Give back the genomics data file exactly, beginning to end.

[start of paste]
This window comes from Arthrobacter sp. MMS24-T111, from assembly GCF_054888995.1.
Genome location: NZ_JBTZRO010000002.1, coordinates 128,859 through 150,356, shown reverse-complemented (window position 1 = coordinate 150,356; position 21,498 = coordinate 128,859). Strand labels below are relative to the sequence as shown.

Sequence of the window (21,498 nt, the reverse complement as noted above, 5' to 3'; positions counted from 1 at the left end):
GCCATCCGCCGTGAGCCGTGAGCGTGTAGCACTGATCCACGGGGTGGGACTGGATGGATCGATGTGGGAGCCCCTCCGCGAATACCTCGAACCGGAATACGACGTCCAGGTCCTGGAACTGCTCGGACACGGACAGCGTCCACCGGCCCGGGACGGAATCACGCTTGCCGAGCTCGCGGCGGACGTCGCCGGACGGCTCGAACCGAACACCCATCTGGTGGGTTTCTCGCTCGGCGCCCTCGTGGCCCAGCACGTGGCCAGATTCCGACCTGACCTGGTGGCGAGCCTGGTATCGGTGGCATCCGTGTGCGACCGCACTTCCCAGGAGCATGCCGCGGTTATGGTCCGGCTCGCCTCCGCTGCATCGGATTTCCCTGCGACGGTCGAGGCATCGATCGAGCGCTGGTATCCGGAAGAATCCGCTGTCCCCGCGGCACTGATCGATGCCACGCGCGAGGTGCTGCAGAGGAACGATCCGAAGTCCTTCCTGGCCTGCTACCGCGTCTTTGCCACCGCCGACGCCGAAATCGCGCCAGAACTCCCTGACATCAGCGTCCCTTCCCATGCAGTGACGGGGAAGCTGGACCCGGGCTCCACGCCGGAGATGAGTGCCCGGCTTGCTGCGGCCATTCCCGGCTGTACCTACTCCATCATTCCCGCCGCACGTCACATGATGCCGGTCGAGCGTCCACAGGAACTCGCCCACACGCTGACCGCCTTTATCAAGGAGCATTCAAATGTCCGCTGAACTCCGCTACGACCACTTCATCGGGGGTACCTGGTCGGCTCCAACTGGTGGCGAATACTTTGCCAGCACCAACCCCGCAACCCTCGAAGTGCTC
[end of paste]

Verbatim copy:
This window comes from Arthrobacter sp. MMS24-T111, from assembly GCF_054888995.1.
Genome location: NZ_JBTZRO010000002.1, coordinates 128,859 through 150,356, shown reverse-complemented (window position 1 = coordinate 150,356; position 21,498 = coordinate 128,859). Strand labels below are relative to the sequence as shown.

Sequence of the window (21,498 nt, the reverse complement as noted above, 5' to 3'; positions counted from 1 at the left end):
GCCATCCGCCGTGAGCCGTGAGCGTGTAGCACTGATCCACGGGGTGGGACTGGATGGATCGATGTGGGAGCCCCTCCGCGAATACCTCGAACCGGAATACGACGTCCAGGTCCTGGAACTGCTCGGACACGGACAGCGTCCACCGGCCCGGGACGGAATCACGCTTGCCGAGCTCGCGGCGGACGTCGCCGGACGGCTCGAACCGAACACCCATCTGGTGGGTTTCTCGCTCGGCGCCCTCGTGGCCCAGCACGTGGCCAGATTCCGACCTGACCTGGTGGCGAGCCTGGTATCGGTGGCATCCGTGTGCGACCGCACTTCCCAGGAGCATGCCGCGGTTATGGTCCGGCTCGCCTCCGCTGCATCGGATTTCCCTGCGACGGTCGAGGCATCGATCGAGCGCTGGTATCCGGAAGAATCCGCTGTCCCCGCGGCACTGATCGATGCCACGCGCGAGGTGCTGCAGAGGAACGATCCGAAGTCCTTCCTGGCCTGCTACCGCGTCTTTGCCACCGCCGACGCCGAAATCGCGCCAGAACTCCCTGACATCAGCGTCCCTTCCCATGCAGTGACGGGGAAGCTGGACCCGGGCTCCACGCCGGAGATGAGTGCCCGGCTTGCTGCGGCCATTCCCGGCTGTACCTACTCCATCATTCCCGCCGCACGTCACATGATGCCGGTCGAGCGTCCACAGGAACTCGCCCACACGCTGACCGCCTTTATCAAGGAGCATTCAAATGTCCGCTGAACTCCGCTACGACCACTTCATCGGGGGTACCTGGTCGGCTCCAACTGGTGGCGAATACTTTGCCAGCACCAACCCCGCAACCCTCGAAGTGCTC